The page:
Philadelphia Metropolis


Schools Days: Substitute Teacher

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By Lori Mehler

I broke up with a long-time boyfriend the night before a substitute-teaching assignment at a school in Bensalem. The break-up wasn't a surprise, but it was emotionally draining. I got two hours of sleep, then mustered the wherewithal to pack an orange, pour a cup of coffee, and drive an hour to the school.

My fifth-grade class had its own anxieties because of the simple fact that their regular teacher was out for the day.  The loss of our routines, our familiarities, our comforts, would intersect at 8 a.m. Tuesday morning.

I've learned how children interpret compassion.  I view the teacher's desk as a place to visit only when my feet need a ten-minute rest.  Otherwise, it sits as a steel container - filled with fun objects like paper-clips and band-aids and post-its and hand sanitizer.  It used to be a safe barricade, in the days when I was too scared to get around the classroom and peek over shoulders, look under the desks and deal with young tempers.  I used to think I was teaching to my potential, but I wasn't. Now I know that I was simply projecting the image of the teacher I wanted to be, but hadn't yet become.

Teachers will tell you with a knowing smile that there's always the one or two students who need "special attention", one or two who are "really challenging."


Meeting Brandon

I met mine that Tuesday morning, and he was easy to spot.  They always are.  Maybe they are just a little too loud or their energy is a little too powerful to be contained. They must sit, in their little bodies, behind desks, and listen to directions for hours at a time.  These children are some of our most powerful messengers.  They remind of us what is like to struggle in the human experience, to feel pain and rejection, loss and sorrow.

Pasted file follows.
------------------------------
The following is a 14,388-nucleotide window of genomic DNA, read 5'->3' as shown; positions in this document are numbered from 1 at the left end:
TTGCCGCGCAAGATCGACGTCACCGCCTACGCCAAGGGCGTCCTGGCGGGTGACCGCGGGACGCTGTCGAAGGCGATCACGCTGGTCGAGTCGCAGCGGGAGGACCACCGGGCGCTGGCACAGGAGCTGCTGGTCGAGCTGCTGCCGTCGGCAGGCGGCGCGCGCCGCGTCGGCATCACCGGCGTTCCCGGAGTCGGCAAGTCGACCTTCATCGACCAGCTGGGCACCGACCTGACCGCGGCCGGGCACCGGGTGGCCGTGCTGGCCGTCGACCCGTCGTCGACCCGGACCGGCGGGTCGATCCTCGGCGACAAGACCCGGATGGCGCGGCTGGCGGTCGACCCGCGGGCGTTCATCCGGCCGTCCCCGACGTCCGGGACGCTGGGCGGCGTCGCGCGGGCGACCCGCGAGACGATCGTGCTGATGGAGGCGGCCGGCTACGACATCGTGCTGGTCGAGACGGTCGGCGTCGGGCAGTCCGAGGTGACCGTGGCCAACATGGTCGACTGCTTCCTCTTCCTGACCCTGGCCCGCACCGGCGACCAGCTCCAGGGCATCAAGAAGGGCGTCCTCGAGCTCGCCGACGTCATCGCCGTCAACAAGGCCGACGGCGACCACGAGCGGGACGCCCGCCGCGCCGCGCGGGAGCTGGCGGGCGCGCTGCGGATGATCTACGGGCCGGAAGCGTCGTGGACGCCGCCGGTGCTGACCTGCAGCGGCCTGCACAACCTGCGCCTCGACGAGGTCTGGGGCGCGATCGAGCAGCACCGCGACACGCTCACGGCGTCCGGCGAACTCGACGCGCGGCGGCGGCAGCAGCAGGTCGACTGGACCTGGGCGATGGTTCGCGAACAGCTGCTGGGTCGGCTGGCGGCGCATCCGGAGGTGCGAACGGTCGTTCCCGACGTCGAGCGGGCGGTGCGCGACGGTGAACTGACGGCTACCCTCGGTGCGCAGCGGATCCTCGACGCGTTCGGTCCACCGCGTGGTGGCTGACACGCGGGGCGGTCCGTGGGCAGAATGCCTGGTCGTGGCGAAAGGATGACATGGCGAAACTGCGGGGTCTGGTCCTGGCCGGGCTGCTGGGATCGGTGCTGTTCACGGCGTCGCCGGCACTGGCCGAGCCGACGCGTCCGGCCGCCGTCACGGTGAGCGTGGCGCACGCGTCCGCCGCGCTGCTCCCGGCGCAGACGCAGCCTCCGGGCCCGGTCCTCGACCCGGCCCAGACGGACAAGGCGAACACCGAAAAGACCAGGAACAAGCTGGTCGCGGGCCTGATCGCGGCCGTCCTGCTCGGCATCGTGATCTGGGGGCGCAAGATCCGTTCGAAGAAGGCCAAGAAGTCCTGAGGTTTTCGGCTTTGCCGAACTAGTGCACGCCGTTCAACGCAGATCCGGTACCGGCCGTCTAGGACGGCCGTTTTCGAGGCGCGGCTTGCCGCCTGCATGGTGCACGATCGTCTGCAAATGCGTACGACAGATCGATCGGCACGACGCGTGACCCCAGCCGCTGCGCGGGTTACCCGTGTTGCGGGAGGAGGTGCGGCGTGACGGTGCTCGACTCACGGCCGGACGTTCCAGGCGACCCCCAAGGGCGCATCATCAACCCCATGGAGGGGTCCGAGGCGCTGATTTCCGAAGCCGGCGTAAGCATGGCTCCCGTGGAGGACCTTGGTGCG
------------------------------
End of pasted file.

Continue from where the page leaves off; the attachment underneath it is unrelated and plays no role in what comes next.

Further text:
On Tuesday, it was Brandon who brought the message.  He was tormenting the children in his area, cursing, and fidgeting in his seat.  I asked him to step into the hallway for a moment. 

"How are you doing?" I asked, looking at his face.

"Bad," he said, kicking at the carpet.

"Looks like you're having a tough time.  Are you okay?"

"No.  I hate school.  I'm failing everything.  I want to quit."

I was 36 and Brandon was 10, but I realize we both had pain inside that wanted to dominate.  My job, at this moment, was to help him with his.  His face seemed frozen in time, beside the construction-paper displays, above the tight orange carpet, amidst the scurrying teachers in the hallway.

"I want to tell you something," I sighed.  "The longer you live, the more times you'll want to quit."

 I felt a lump in my throat and got mad at myself for even considering crying in front of this boy. I took a deep breath.

 "But you can't," I smiled. "You might think you can't do it, but you can.  You're smarter than you think."


Smile and a frown

He stopped kicking at the carpet, and his lips turned up just a little.

He might have started to smile, but immediately frowned again. 

"How old are you?" he asked, suddenly, with a smile.

"Let's try to have a good day in there, okay?" I deflected.

"Okay," he shrugged.

When we walked into the classroom, I turned to my left and saw a laminated poster on the wall. It read: "Life is all about making mistakes and learning from them."

Brandon didn't get out of his seat or bother another child for the rest of the morning.  In fact, when it came to reviewing the Math homework, he was the star, explaining the few problems that had stumped the others in the class.

I smiled at the end of Tuesday, pleased at the little piece of hope and understanding that Brandon and I shared on what began for both of us as a very difficult day.

Our encounter reminded me that we all carry pain.  I had helped Brandon with the challenges of his frustration and disappointment.  In turn, he exemplified for me the message of hope, and the power of encouragement.

My break-up didn't feel quite so broken anymore.


Lori Mehler is a writer and teacher who lives in Philadelphia.


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